This is the first in a Milwaukee Neighborhood News Service series about four college-bound high school seniors who are participating in College Possible, a program that provides students from low-income families with coaching and support to get into college and earn a degree. NNS will check in with these students during their transition into college and throughout their freshman year.
St. Joan Antida High School senior Darneisha Virginia, 19, has received acceptance letters from four of the seven colleges to which she applied. She’s still waiting for the results of her applications for financial aid. Those results, and the location of the colleges she’s admitted to, will determine which college she chooses to enter this fall.
Virginia leads a busy life. In addition to high school, where she plays on the volleyball team, she holds two part-time jobs. She works as a caregiver in an assisted-living facility for seniors in Glendale and as a youth leader in an after-school program at Cass Street School, 1647 N. Cass St.
Admitted to the University of Wisconsin-Plattville, UW-Waukesha, Milwaukee Area Technical College and Mount Mary College, she is waiting to hear from Alverno College, Concordia University-Wisconsin and Ashford University in Clinton, Iowa.
More than 150 high school seniors from seven Milwaukee Public Schools recently celebrated their graduation and admission to college with College Possible program staff and coaches.
A Milwaukee native who lives with her mother in Washington Park, Virginia wants to go to a small school and would like to stay in the Milwaukee area.
“I like my environment and I like to stay with the things I know. Also, I applied here because it will be cheaper in state,” she said.
An honor-roll student, Virginia is leaning toward social work in a medical environment, but she said, “Honestly, I’m not very sure because every other week I change what I want to be.”
Virginia said her teachers encouraged her to aim for college. “I pretty much always wanted to go to college because I wanted to be a role model for my younger niece. Also, I always wanted to be the first person to go to college in my family.”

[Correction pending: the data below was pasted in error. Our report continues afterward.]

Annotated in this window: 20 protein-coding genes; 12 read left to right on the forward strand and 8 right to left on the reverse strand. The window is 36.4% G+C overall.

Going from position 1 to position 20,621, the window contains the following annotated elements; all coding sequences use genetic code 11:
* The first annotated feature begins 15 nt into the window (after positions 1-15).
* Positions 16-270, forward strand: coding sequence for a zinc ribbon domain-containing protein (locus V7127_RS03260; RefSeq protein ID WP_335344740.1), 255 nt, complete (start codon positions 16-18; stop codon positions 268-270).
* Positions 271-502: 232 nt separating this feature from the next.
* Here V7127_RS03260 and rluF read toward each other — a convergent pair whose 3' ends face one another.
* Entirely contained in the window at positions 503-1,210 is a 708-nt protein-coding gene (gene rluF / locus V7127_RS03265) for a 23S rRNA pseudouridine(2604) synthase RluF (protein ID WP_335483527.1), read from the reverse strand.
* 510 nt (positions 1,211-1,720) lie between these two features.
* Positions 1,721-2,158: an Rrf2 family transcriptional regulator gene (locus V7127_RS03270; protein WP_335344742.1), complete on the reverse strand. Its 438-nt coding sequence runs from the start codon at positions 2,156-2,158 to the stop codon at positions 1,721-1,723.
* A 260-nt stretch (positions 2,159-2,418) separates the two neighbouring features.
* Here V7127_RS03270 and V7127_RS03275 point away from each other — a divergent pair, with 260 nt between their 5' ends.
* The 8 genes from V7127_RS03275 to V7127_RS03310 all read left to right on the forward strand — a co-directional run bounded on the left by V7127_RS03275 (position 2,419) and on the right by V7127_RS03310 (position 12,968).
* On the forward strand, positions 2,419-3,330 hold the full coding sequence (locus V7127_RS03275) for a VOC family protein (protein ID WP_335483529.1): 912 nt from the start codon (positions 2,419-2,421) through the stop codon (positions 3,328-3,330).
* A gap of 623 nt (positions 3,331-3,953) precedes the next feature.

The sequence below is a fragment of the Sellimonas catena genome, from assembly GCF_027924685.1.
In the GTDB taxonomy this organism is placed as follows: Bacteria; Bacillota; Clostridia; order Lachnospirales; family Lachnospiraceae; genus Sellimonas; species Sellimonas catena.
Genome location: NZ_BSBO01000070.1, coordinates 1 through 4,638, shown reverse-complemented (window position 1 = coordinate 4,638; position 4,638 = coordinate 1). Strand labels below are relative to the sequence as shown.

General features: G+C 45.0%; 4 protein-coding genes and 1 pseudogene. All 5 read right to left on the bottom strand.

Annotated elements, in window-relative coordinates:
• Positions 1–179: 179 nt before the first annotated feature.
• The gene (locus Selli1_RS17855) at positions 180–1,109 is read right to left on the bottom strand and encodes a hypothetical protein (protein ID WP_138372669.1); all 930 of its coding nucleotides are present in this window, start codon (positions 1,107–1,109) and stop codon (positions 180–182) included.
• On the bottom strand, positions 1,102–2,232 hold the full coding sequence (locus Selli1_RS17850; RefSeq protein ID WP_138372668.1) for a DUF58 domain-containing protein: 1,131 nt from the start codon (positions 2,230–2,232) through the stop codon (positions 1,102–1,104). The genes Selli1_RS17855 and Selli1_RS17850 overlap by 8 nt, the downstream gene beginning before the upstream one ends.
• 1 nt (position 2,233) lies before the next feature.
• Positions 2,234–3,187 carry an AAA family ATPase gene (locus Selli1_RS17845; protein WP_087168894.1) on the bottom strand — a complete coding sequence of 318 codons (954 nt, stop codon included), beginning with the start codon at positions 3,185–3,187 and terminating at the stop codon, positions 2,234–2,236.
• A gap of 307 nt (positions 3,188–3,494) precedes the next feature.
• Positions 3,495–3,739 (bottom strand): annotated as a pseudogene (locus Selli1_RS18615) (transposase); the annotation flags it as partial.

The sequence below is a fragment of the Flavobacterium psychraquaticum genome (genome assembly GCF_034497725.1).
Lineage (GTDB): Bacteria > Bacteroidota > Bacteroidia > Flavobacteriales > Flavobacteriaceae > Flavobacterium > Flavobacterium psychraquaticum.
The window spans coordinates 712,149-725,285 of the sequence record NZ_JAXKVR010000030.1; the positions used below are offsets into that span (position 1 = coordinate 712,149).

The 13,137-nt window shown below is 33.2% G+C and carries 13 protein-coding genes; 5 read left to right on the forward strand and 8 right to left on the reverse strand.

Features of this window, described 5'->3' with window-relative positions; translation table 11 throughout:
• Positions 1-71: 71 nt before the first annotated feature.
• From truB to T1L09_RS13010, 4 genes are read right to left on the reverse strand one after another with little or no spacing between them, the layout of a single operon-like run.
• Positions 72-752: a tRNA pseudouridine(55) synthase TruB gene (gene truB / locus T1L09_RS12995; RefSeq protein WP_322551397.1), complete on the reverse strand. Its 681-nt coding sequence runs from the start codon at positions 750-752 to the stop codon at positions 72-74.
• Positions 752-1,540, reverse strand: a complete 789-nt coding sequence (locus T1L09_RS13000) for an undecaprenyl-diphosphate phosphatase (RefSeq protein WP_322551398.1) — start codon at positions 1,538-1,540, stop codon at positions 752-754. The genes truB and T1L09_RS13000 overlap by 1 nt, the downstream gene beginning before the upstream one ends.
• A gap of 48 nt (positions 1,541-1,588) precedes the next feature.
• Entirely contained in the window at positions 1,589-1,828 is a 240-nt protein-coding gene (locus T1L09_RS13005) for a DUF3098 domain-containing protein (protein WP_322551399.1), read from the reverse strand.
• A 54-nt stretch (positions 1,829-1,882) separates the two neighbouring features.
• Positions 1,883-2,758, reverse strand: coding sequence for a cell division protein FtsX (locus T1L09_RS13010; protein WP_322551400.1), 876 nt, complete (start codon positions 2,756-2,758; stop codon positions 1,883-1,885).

Her mother, a high school graduate who last worked as a school bus driver, was laid off from her job.
Nury Plascencia, a classmate of Virginia’s at St. Joan Antida, would like to major in business and interior design. The second in her family to participate in the College Possible program, Plascencia plans to join her older sister at Mount Mary College this fall.
Plascencia, 18, and her 20-year-old sister were born in Mexico before their parents immigrated to the U.S. She lives in the Silver City neighborhood with her parents and two younger sisters, who were born in Milwaukee.
Plascencia works for the Boys & Girls Club of Greater Milwaukee after school three days each week and volunteers at school and in the community with the National Honor Society. She played volleyball and soccer throughout high school.
She applied to Mount Mary, Marian University, Marquette University, Milwaukee School of Engineering and Lakeland College. She has decided to attend Mount Mary, which has offered her financial aid covering tuition, room and board for four years. Unlike sister Daesy who lives at home, Plascencia plans to live on campus.